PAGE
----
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LPJR

WW II Intelligence-Joke

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“Life, liberty, and the Pursuit of Happiness”

The meaning of the term “Pursuit of Happiness.” In the Declaration of Independence, Thomas Jefferson announced that every human being has “certain unalienable rights,” among which are those to “life, liberty, and the pursuit of happiness.” What did he mean by “the pursuit of happiness”?

 

To answer this, we should bear in mind that in writing the Declaration, Jefferson said he was not attempting to put forth an original philosophy of his own. Rather, it “was intended to be an expression of the American mind,” that is, the opinions held by most if not all Americans of his time. If is difficult, however, to say with precision what most Americans in 1776 thought “the pursuit of happiness” meant.

 

The history of the term “Pursuit of happiness.” Since Jefferson did not invent the phrase, the best we can do is discover its source and determine what it meant to its originator. Almost surely, Jefferson read about the “pursuit of happiness” in John Locke’s Essay Concerning Human Understanding (1690), in which he discusses how the human mind operates:

 

As therefore the highest perfection of intellectual nature lies in a careful and constant pursuit of true and solid happiness, so the care of ourselves, that we mistake not imaginary for real happiness, is the necessary foundation of our liberty. The stronger [the] ties we have to an unalterable pursuit of happiness in general…the more are we free from [obedience to an immediate impulse for some pleasure].

 

What the “pursuit of happiness” is. Every day we make numerous choices in deciding what course of action will add to our well-being—what will make us happy. Making these choices is the pursuit of happiness. The results of our choices are not all equal: we soon discover that choosing some pleasures, especially following momentary impulses, leads not to happiness but to pain. But if we use our faculty of foresight, recalling past experience, we learn to postpone immediate gratification and see what choices are really in our interest. Thus, learning self-control based on experience is essential to happiness.

 

Pursuing happiness as an inalienable right. According to Locke, this continuous process of choosing is part of human beings’ unchangeable nature. Since our nature compels us to constantly make choices about what we believe gives us well-being, such choosing is inherent in our nature—in Jefferson’s terms, it is inalienable. Accordingly, our right to make these choices is inalienable, and, unless our actions attack the rights of others, it is wrong for government to interfere.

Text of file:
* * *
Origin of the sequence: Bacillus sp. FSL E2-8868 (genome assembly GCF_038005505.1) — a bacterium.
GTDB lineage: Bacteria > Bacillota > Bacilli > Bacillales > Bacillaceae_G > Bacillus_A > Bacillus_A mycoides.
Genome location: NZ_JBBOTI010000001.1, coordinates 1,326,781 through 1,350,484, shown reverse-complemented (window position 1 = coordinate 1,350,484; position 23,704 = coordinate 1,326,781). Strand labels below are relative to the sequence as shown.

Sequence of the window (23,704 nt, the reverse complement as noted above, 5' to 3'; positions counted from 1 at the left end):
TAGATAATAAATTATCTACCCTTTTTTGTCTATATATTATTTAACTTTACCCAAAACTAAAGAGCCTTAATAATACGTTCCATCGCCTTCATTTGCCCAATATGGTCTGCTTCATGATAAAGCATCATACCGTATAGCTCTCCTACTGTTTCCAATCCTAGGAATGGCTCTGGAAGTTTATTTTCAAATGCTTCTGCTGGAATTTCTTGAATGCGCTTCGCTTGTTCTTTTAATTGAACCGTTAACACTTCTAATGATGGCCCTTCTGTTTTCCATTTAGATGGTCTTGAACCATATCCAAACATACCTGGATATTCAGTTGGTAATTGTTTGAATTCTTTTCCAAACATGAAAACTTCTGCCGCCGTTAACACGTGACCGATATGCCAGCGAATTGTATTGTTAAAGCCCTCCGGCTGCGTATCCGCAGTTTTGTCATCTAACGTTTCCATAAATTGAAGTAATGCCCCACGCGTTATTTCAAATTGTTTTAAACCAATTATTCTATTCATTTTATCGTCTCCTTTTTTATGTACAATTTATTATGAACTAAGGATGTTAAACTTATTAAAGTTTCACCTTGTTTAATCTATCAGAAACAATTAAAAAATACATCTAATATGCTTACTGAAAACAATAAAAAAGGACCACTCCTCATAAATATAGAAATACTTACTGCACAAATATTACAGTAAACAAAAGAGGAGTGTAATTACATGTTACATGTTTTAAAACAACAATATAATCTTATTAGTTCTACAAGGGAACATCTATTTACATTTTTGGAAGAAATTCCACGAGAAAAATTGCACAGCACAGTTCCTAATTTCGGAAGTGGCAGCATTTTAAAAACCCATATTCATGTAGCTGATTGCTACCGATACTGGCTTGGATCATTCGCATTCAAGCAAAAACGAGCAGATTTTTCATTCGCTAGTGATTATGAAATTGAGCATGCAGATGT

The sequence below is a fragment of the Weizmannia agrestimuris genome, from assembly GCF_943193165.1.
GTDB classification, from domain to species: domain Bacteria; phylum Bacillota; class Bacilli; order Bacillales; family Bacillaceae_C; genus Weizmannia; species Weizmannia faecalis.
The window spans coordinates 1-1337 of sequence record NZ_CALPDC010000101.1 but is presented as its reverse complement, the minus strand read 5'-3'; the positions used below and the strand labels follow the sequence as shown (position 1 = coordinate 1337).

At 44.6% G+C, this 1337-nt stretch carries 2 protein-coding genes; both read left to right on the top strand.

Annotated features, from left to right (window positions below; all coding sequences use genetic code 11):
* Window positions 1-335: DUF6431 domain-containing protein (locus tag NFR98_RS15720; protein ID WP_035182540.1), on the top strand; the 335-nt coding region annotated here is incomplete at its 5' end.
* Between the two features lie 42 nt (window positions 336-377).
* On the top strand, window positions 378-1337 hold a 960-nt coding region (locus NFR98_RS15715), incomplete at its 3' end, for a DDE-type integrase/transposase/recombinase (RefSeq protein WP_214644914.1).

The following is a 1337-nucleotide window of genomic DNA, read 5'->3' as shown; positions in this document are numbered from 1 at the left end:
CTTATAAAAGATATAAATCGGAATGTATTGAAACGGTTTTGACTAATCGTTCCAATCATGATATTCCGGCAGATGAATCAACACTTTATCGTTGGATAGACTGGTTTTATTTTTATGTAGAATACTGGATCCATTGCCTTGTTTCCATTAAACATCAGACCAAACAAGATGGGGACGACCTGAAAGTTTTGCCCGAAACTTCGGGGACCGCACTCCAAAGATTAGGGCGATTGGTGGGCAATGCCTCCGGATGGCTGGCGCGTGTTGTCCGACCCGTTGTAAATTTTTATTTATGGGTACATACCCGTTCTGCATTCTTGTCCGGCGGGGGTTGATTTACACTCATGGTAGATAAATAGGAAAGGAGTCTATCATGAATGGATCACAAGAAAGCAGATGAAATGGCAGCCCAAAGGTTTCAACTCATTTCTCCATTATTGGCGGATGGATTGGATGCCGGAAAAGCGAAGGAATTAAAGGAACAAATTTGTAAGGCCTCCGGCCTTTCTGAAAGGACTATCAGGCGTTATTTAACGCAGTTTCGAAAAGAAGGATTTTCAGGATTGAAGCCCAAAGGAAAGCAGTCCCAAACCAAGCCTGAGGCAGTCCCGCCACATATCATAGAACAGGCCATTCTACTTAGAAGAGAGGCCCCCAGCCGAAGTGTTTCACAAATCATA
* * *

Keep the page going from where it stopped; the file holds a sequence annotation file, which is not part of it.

Private happiness, public happiness, and moral goodness. Locke, Jefferson, and others learned from ancient philosophers, especially Aristotle, that these choices have ethical or moral dimensions: those without moral virtue cannot be happy. Many of our choices have social consequences and therefore have a civic dimension when they enhance or subtract from “public happiness.” Thus “the pursuit of happiness” must refer both to public and to private happiness.

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That is not what this picture portrays. You and Governor Murphy got it wrong lol but it is a good caption for the times!

 

It is French soldiers that were rescuing a starving donkey during the 1950's I think.

 

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1 hour ago, Hawkeye57 said:

That is not what this picture portrays. You and Governor Murphy got it wrong lol but it is a good caption for the times!

 

It is French soldiers that were rescuing a starving donkey during the 1950's I think.

 

You are correct. To have taken this as other than a joke is silly. 

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9 hours ago, LPJR said:

20200409_105920.jpg

Very apt when you consider how many in the cities of this state are still congregating on street corners.

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